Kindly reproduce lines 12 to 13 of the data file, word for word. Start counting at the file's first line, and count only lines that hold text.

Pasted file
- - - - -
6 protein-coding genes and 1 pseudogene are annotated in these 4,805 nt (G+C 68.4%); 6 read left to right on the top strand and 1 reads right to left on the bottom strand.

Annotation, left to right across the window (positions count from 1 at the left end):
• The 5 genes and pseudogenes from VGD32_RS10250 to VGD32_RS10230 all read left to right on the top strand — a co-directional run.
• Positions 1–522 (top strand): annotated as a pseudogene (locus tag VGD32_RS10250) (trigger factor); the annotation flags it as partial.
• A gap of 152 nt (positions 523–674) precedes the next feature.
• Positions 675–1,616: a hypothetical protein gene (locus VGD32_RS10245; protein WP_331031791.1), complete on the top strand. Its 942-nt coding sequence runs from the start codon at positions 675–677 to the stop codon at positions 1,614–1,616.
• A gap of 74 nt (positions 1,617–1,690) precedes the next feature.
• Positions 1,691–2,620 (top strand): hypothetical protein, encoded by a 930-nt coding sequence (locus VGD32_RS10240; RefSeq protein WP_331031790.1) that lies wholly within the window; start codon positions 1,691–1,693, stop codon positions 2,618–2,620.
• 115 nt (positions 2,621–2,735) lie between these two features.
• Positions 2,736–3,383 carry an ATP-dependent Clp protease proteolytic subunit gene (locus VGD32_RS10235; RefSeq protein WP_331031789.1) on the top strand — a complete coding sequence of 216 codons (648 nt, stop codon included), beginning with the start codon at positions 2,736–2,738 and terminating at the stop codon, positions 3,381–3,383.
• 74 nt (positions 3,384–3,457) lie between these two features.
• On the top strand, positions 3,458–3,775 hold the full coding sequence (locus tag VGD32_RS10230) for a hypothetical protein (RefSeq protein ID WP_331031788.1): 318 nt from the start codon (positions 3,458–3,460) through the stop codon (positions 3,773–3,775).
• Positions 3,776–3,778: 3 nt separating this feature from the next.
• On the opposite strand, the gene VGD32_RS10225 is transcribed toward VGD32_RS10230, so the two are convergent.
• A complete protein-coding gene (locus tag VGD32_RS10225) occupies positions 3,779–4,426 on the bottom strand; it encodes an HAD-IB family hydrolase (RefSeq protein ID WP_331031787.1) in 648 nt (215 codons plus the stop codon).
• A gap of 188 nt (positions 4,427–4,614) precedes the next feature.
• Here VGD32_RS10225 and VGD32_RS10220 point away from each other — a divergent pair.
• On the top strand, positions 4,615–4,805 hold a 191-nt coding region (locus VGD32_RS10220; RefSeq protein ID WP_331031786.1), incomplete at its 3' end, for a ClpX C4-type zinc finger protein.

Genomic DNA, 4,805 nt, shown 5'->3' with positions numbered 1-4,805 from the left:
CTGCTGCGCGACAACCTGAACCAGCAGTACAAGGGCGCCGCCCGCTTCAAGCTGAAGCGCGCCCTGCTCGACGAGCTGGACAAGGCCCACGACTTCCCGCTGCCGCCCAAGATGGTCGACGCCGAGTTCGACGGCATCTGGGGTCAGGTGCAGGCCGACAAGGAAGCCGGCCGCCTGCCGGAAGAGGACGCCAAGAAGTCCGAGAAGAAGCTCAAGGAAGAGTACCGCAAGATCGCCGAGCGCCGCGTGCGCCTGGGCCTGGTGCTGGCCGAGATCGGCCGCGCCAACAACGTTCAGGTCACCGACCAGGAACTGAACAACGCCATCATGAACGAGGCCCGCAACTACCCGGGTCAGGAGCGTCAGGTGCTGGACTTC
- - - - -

• On the top strand, positions 3,458–3,775 hold the full coding sequence (locus tag VGD32_RS10230) for a hypothetical protein (RefSeq protein ID WP_331031788.1): 318 nt from the start codon (positions 3,458–3,460) through the stop codon (positions 3,773–3,775).
• Positions 3,776–3,778: 3 nt separating this feature from the next.